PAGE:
I'm running Xubuntu, (actually linux mint with xfce on top, but I suppose it's essentially the same thing)

I set my appearance theme to (a modified version of) MurrinaStormCloud, but if I run gitk, it uses ugly font rendering, ugly colors, ugly widgets.

I think tcl is the thing to blame here, but can I fix it?

Here's a picture for comparison between what firefox looks like under the current theme and what gitk looks like:

gitk ugly theme

  • 1
    nice that we have gitg, but I still vote this question up to see if anyone can solve tcl/tk ugliness. gitk is still more compact than gitg. – u0b34a0f6ae Aug 27 '09 at 20:07

gitk is implemented in tcl/tk. I've searched around but there doesn't seem to be much you can do; it is scolded as ugly on Linux everywhere. And apart from using a hideous toolkit, gitk has been growing worse for me as they put in more functions (mostly not used) the UI becomes even more confusing.

So I instead of a solution I recommend gitg, which is a similar tool, less mature, using GTK+.

  • 3
    +1 gitg didn't know about thatone – Joakim Elofsson Aug 26 '09 at 20:43
  • I've heard about gitg. Sounds promising. Though, the thing is, gitk looked OK on windows, if I remember correctly. – hasen Aug 27 '09 at 0:14
  • gitg is much nicer. +1 for that! – crazy2be May 14 '11 at 17:58
  • 2
    All tcl/tk apps look hideous, unfortunately. – jpaugh Dec 3 '11 at 19:07
  • 1
    @jpaugh No, not all, just those that don't use ttk styles, the Tk 'theme' system. – Lloeki Dec 5 '12 at 15:00

tcl/tk 8.5 is actually themeable and looks rather native on Windows 7 and apparently on Mac. Less care seems to have been given to write theme engine bridges for it under linux, but you can do one of three things:

To have it persist between reboots add the line *TkTheme: clam to ~/.Xresources, but I'm not sure if that's read whether you launch your desktop environment with startx or not.

Under Ubuntu 11.04 it was pretty easy, adapt the tcl/tk library paths as needed (some people have reported that those instructions are outdated):

$./configure --with-tcl=/usr/lib/tcl8.5/ --with-tk=/usr/lib/tk8.5/


$sudo checkinstall

checkinstall being for creating a quick .deb instead of installing directly, keeps the system tidy.

Then afterwards as above, get tk to use your qt themes:

$echo '*TkTheme: tileqt' | xrdb -merge -
  • There's also a tile-gtk in the same sourceforge repo as tile-qt, but it's thouroughly out-of date. I did manage to build it and install it after much fiddling but the visual results were messy - not recommended.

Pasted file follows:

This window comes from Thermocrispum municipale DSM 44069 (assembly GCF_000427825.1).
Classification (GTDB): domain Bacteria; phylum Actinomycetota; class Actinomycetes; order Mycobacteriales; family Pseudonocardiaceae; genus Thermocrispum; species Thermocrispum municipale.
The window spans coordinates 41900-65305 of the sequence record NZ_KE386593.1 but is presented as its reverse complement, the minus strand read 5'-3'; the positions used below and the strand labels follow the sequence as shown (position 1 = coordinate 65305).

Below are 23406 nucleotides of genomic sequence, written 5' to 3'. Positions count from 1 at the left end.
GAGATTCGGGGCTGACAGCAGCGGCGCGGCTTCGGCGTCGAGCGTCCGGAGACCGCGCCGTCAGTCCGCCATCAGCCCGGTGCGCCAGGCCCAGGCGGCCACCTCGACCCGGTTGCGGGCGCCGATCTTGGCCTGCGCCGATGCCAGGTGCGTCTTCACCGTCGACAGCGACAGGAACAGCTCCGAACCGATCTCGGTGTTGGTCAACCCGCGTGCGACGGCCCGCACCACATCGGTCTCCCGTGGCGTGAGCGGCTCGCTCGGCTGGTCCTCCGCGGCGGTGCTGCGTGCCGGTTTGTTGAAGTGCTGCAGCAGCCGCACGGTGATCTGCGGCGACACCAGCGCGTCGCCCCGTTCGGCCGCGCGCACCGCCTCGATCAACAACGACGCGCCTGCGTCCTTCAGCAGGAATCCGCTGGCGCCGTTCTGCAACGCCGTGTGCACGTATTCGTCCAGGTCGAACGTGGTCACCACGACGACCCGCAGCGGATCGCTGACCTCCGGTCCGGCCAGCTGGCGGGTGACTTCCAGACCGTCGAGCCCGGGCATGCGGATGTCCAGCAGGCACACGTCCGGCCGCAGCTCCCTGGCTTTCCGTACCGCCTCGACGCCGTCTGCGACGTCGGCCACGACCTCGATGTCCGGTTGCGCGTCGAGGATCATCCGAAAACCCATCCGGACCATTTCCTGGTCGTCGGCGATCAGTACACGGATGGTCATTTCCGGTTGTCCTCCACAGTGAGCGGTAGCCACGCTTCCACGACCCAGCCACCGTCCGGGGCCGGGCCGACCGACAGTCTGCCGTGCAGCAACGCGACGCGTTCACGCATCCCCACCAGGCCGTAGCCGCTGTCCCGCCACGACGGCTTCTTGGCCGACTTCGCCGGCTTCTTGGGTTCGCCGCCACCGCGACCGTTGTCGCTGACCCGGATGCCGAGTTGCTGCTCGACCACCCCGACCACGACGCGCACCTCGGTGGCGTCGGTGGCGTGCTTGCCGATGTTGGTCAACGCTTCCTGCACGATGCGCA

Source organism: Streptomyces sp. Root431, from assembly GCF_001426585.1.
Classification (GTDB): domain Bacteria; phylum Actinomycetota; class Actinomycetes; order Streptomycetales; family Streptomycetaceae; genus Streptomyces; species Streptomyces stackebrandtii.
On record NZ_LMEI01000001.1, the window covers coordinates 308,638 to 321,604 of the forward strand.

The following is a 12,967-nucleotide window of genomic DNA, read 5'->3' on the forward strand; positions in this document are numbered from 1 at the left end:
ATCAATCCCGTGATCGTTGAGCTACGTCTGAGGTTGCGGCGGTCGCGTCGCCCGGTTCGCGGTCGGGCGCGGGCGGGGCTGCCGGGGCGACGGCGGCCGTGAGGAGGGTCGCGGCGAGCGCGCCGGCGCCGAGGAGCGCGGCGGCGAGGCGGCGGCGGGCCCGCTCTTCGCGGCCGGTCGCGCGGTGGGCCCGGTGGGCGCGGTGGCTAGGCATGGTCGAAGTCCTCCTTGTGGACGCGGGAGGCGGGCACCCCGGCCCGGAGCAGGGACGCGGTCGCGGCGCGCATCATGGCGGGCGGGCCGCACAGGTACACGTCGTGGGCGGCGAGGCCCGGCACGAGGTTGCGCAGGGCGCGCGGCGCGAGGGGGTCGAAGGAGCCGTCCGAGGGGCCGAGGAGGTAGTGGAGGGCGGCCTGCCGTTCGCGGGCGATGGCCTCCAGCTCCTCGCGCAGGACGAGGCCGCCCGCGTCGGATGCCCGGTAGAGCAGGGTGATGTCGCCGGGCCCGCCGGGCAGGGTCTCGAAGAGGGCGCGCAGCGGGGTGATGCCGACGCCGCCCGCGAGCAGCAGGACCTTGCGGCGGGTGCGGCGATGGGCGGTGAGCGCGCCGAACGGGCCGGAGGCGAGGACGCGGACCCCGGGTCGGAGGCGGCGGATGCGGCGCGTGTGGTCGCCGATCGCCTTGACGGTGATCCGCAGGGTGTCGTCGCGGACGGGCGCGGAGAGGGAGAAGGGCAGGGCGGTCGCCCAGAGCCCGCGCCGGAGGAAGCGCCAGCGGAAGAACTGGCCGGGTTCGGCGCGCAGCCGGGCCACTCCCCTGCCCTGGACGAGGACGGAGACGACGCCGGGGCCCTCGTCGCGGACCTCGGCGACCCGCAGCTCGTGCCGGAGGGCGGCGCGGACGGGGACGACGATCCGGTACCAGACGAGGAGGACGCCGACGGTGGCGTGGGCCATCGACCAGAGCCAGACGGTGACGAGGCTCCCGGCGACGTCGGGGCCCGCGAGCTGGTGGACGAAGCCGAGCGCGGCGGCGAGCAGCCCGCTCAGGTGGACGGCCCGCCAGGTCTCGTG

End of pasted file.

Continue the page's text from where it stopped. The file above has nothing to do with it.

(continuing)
To fix this the Debian (Ubuntu) way:

$ sudo apt-get install tk8.5
$ sudo update-alternatives --config wish

And then pick the wish8.5 alternative.

  • That's much nicer looking, although it still doesn't follow the Gtk+ or Qt theme. +1 – crazy2be May 14 '11 at 17:54
  • Thank you, I didn't expect perfect desktop integration but 8.5 does look much much better that the ones in 8.4. – Lucian Adrian Grijincu May 20 '11 at 20:36
  • This answer should be up there! Simply changing tk to 8.5 greatly improves the looks of gitk. – pedromanoel Apr 2 '13 at 13:17
  • 4
    This is what I get on Ubuntu 14.04: update-alternatives: error: no alternatives for wish – Luís de Sousa Apr 12 '16 at 9:28
  • This no longer works - perhaps due to changes in Debian-based distributions over the years. Tried it with Debian 9. – einpoklum Jan 7 at 13:32

Gabriel Morin's post is good, but tile-qt doesn't build anymore with those instructions and, though the blog post he linked to (mine, by the way) still works, it's no longer the best solution I know.

For people who want something better than the "clam" theme, PySolFC includes a Clearlooks theme for Ttk and I wrote another blog post which explains how to install it.

Here are the relevant parts of it, adapted for a Lubuntu user (which I now am):

# Get the theme
sudo apt-get install pysolfc

# Copy it into your user profile to not rely on PySolFC's presence
mkdir -p ~/.local/share/tkthemes
cp -r /usr/share/games/pysolfc/themes/clearlooks ~/.local/share/tkthemes/

# (optional) Remove PySolFC now
sudo apt-get remove pysolfc
sudo apt-get autoremove

# Add it to Ttk's search path
echo "export TCLLIBPATH=~/.local/share/tkthemes" >> ~/.xsessionrc

# Set the theme
echo "*TkTheme: clearlooks" >> ~/.Xresources

# Test it in this specific terminal window
export TCLLIBPATH=~/.local/share/tkthemes
xrdb -merge ~/.Xresources
git gui     # gitk's "this isn't a repo" dialog is always ugly

# ...and then log out and back in to apply .xsessionrc for the whole desktop